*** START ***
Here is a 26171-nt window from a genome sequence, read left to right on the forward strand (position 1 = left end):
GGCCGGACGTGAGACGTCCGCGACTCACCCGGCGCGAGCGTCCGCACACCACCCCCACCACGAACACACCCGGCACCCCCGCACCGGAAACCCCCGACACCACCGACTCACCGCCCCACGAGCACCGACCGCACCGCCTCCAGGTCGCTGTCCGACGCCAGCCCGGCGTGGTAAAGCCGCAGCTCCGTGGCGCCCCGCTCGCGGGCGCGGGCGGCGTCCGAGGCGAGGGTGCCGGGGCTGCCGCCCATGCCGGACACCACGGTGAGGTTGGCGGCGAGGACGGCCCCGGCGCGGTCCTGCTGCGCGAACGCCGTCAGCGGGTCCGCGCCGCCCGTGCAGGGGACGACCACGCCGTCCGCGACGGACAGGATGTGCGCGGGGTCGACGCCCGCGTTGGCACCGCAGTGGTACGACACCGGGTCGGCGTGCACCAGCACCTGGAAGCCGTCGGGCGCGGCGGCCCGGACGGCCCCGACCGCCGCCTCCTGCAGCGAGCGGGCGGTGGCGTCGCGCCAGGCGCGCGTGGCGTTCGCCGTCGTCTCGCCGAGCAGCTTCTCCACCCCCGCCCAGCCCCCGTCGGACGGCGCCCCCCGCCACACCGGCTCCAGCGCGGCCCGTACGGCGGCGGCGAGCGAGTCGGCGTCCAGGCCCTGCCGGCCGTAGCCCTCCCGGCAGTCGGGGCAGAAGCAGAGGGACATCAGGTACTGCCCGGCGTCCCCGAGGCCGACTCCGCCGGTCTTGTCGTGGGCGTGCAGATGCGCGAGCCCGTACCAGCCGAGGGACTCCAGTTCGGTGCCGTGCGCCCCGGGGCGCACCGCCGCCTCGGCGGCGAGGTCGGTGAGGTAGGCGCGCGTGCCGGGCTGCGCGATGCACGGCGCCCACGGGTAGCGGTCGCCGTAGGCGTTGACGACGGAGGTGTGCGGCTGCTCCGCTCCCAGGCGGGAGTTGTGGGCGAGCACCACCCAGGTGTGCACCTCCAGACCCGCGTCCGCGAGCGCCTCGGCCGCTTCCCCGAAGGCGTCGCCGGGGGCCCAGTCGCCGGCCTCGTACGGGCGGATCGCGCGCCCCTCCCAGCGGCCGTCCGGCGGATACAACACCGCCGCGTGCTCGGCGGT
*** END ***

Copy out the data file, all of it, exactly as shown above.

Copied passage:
Here is a 26171-nt window from a genome sequence, read left to right on the forward strand (position 1 = left end):
GGCCGGACGTGAGACGTCCGCGACTCACCCGGCGCGAGCGTCCGCACACCACCCCCACCACGAACACACCCGGCACCCCCGCACCGGAAACCCCCGACACCACCGACTCACCGCCCCACGAGCACCGACCGCACCGCCTCCAGGTCGCTGTCCGACGCCAGCCCGGCGTGGTAAAGCCGCAGCTCCGTGGCGCCCCGCTCGCGGGCGCGGGCGGCGTCCGAGGCGAGGGTGCCGGGGCTGCCGCCCATGCCGGACACCACGGTGAGGTTGGCGGCGAGGACGGCCCCGGCGCGGTCCTGCTGCGCGAACGCCGTCAGCGGGTCCGCGCCGCCCGTGCAGGGGACGACCACGCCGTCCGCGACGGACAGGATGTGCGCGGGGTCGACGCCCGCGTTGGCACCGCAGTGGTACGACACCGGGTCGGCGTGCACCAGCACCTGGAAGCCGTCGGGCGCGGCGGCCCGGACGGCCCCGACCGCCGCCTCCTGCAGCGAGCGGGCGGTGGCGTCGCGCCAGGCGCGCGTGGCGTTCGCCGTCGTCTCGCCGAGCAGCTTCTCCACCCCCGCCCAGCCCCCGTCGGACGGCGCCCCCCGCCACACCGGCTCCAGCGCGGCCCGTACGGCGGCGGCGAGCGAGTCGGCGTCCAGGCCCTGCCGGCCGTAGCCCTCCCGGCAGTCGGGGCAGAAGCAGAGGGACATCAGGTACTGCCCGGCGTCCCCGAGGCCGACTCCGCCGGTCTTGTCGTGGGCGTGCAGATGCGCGAGCCCGTACCAGCCGAGGGACTCCAGTTCGGTGCCGTGCGCCCCGGGGCGCACCGCCGCCTCGGCGGCGAGGTCGGTGAGGTAGGCGCGCGTGCCGGGCTGCGCGATGCACGGCGCCCACGGGTAGCGGTCGCCGTAGGCGTTGACGACGGAGGTGTGCGGCTGCTCCGCTCCCAGGCGGGAGTTGTGGGCGAGCACCACCCAGGTGTGCACCTCCAGACCCGCGTCCGCGAGCGCCTCGGCCGCTTCCCCGAAGGCGTCGCCGGGGGCCCAGTCGCCGGCCTCGTACGGGCGGATCGCGCGCCCCTCCCAGCGGCCGTCCGGCGGATACAACACCGCCGCGTGCTCGGCGGT